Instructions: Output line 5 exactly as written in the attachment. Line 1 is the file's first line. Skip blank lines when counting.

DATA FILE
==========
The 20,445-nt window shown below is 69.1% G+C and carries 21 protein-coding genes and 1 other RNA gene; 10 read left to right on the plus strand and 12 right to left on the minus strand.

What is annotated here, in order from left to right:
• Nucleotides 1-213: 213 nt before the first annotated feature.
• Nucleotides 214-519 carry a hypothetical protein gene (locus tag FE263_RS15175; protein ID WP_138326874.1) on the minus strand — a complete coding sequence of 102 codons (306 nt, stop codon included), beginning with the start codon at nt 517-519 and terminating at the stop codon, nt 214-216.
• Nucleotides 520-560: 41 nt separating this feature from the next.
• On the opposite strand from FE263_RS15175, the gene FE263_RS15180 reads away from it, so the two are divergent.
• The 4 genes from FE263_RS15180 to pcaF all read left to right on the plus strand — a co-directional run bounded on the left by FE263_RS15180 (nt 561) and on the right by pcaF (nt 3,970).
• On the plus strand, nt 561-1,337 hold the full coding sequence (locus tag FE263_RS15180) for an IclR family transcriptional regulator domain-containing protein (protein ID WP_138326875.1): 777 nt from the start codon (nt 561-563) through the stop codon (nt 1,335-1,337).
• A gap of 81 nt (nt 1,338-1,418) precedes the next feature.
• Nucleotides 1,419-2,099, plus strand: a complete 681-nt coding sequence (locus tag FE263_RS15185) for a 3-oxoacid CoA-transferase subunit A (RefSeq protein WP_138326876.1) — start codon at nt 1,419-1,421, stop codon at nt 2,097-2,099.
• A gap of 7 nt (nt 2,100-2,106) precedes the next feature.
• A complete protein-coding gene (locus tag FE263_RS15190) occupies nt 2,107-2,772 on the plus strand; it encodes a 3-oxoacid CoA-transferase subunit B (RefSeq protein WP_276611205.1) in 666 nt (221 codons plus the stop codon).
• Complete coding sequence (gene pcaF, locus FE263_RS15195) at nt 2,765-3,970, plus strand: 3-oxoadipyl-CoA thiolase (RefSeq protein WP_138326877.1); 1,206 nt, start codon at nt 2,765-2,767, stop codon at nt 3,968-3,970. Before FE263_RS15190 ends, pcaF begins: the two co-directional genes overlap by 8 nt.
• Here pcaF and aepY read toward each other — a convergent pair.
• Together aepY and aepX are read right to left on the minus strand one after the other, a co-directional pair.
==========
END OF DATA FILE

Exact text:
• Nucleotides 520-560: 41 nt separating this feature from the next.